Thursday, November 15, 2012

Are you listening to your association members?

According to USA Today, the Harvard Business School study concluded that a one-star increase on a Yelp rating can yield a 9% increase in sales. And, four out of five consumers (80%) reverse their purchase decisions based on negative online reviews. The result was in Roger Yu’s story Online Reputation Crucial for Small Businesses  
Over the last few years, I’ve normally just smile when association executives tell me they “don’t have time” to engage in social media conversations. Sometimes I respond by asking, “Does someone answer your telephones?” 


After all, messages about your association via Facebook, Twitter, Yelp and other social media platforms are really just another form of a telephone call ... a member or prospect trying to reach you to ask a question, make a comment or engage in a conversation.
Yu’s story had some interesting elements (including some paid and/or free tools). Here are four comments I pulled from the story:

  • While it may be tempting for small-business owners to shrug off a few lousy reviews, industry research shows benign neglect of a company's online reputation could quickly hurt sales — especially given the new normal behavior of customers consulting their smartphones for even the smallest of purchases.
  • There are industry-specific review sites, such as Wellness.com and Doctoroogle.com for doctors and dentists. DealerRater and Edmunds.com are popular for customers scouring for car dealers. There are even sites such as Houzz where consumers gather to talk about remodeling and other hobbies but liberally sprinkle vendor recommendations.
  • Netvibes and Trackur offer free tools for basic services — finding reviews and sending immediate alerts. Netvibes' free online "Dashboard" for monitoring articles and Twitter feeds are used by 4 million users, says spokesman Vincent Chang.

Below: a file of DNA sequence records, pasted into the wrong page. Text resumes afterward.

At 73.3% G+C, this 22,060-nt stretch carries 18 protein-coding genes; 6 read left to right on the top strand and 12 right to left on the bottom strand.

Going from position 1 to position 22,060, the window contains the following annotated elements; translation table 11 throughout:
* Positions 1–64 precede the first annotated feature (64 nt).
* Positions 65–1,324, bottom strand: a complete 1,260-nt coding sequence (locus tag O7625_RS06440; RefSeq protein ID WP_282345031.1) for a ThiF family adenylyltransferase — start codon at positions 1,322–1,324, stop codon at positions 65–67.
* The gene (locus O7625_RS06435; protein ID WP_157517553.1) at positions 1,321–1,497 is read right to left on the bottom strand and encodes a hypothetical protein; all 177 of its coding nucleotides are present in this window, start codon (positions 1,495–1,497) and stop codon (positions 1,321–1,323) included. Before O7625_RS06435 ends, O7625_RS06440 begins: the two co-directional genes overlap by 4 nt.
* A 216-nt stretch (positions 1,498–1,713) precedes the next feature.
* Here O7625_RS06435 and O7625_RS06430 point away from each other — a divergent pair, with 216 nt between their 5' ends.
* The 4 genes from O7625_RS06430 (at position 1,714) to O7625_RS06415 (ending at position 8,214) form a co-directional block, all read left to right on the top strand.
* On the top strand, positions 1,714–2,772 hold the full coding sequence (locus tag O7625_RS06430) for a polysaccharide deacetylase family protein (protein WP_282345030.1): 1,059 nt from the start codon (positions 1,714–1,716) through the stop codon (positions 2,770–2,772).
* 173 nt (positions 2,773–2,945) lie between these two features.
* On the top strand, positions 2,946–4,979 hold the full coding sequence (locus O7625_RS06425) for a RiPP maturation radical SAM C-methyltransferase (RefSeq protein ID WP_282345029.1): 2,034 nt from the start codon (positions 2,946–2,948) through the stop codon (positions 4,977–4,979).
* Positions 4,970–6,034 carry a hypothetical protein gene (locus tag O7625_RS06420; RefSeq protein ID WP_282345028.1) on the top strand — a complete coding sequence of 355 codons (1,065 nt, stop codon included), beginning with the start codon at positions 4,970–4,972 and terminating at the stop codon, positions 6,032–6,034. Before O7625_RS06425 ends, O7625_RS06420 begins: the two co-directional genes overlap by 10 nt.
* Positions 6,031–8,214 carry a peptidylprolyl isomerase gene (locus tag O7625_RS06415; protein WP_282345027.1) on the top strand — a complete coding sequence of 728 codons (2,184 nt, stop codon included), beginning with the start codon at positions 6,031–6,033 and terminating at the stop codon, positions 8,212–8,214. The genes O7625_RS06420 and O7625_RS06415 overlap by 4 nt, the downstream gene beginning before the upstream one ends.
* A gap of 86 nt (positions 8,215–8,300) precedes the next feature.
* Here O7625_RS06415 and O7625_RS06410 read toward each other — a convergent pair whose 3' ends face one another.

• Larry Watts, who owns 1896 O'Malley House, a bed and breakfast in New Orleans, says he responds to each and every customer review, even if it's just a succinct thank-you note to acknowledge a positive review. The consistent communication, he believes, helps generate a good online vibe about his property and reel in more business. "I look at TripAdvisor on a daily basis," he says. "If they're going to take time to write a review, I should give a few minutes of my day to respond."
If you are interested in exploring more about online listening, please read this post: Why Reputation Management Matters for Small Businesses (association) 

Whatever, someone on your staff needs to be “tracking” what is being said about you and your association. I know one trade association that even tracks comments about its members and shares that information with that member.

What are you doing in your association?

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